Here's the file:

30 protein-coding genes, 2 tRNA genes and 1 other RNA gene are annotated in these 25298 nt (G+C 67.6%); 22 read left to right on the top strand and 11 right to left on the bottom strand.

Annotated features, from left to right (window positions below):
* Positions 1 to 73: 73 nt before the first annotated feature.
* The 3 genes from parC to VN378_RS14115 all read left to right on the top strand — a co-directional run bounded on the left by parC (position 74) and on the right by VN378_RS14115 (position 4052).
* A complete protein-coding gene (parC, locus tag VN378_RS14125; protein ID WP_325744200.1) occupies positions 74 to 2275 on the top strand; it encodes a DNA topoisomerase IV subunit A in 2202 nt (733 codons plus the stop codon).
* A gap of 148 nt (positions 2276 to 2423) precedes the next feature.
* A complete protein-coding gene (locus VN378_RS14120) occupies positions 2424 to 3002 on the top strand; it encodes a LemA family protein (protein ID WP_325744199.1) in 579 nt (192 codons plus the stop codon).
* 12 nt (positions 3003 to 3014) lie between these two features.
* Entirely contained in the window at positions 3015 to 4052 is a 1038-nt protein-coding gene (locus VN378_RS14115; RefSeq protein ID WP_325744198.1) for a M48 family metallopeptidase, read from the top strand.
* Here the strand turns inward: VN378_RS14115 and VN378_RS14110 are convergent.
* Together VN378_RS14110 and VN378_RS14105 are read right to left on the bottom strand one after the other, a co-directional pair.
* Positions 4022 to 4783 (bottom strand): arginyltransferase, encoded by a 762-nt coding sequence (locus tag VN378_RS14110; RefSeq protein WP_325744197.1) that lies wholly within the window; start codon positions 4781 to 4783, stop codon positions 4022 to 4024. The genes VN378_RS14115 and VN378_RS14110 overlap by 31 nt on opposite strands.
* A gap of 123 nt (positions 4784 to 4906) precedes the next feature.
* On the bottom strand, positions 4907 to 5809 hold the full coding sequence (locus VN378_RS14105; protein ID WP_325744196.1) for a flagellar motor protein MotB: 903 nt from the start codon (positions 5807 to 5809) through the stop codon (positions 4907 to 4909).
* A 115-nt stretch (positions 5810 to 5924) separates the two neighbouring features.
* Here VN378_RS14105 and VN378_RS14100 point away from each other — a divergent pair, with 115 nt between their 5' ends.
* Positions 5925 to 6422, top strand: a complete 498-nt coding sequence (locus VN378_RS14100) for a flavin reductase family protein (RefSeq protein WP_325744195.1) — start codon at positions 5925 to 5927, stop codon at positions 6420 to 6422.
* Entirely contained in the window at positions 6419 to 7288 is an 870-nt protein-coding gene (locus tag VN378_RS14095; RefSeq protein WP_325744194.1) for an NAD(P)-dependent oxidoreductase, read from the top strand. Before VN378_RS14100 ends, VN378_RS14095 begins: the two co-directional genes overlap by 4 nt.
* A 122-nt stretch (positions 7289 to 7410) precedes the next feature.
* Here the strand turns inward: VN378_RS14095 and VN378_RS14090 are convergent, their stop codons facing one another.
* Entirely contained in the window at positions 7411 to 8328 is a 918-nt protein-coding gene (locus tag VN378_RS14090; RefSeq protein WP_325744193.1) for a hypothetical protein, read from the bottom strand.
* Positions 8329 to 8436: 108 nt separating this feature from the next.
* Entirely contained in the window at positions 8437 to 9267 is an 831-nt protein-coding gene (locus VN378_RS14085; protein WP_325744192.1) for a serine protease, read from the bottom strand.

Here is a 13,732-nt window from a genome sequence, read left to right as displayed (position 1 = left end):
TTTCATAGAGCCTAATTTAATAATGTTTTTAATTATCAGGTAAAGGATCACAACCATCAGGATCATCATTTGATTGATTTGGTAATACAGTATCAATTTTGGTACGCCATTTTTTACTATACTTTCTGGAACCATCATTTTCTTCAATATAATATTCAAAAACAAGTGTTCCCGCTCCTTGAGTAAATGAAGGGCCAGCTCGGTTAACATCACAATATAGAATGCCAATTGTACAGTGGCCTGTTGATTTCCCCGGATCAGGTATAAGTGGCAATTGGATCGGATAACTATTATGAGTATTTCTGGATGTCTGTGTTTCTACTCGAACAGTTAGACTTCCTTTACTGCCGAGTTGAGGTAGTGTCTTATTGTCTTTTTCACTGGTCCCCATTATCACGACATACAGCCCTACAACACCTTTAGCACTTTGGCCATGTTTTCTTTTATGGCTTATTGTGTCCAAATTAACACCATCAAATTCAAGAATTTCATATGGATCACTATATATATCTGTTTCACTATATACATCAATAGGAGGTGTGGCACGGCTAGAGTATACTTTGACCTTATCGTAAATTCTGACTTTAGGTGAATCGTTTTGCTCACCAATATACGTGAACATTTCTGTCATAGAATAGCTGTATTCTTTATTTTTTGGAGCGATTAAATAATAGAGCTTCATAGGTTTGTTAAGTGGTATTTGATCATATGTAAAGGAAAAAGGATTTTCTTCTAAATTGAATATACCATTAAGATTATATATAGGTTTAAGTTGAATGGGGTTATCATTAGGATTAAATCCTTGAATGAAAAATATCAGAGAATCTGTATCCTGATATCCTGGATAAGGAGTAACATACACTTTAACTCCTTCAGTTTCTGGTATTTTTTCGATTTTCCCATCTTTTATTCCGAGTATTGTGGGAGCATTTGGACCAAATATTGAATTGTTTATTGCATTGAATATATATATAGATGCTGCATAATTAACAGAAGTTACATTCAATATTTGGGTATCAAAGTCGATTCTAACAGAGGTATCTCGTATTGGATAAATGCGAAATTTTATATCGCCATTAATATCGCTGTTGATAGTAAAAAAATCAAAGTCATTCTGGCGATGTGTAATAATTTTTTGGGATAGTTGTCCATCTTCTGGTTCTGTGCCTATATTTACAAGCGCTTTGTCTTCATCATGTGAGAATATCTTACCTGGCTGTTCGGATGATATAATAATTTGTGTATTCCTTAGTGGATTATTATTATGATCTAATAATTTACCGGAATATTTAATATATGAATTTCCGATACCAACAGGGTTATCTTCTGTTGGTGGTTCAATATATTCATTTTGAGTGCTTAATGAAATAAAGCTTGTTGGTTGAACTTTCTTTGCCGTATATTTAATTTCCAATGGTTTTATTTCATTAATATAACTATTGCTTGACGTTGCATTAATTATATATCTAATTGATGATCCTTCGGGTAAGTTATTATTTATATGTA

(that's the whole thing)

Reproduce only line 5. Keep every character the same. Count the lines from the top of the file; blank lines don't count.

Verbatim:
* A complete protein-coding gene (parC, locus tag VN378_RS14125; protein ID WP_325744200.1) occupies positions 74 to 2275 on the top strand; it encodes a DNA topoisomerase IV subunit A in 2202 nt (733 codons plus the stop codon).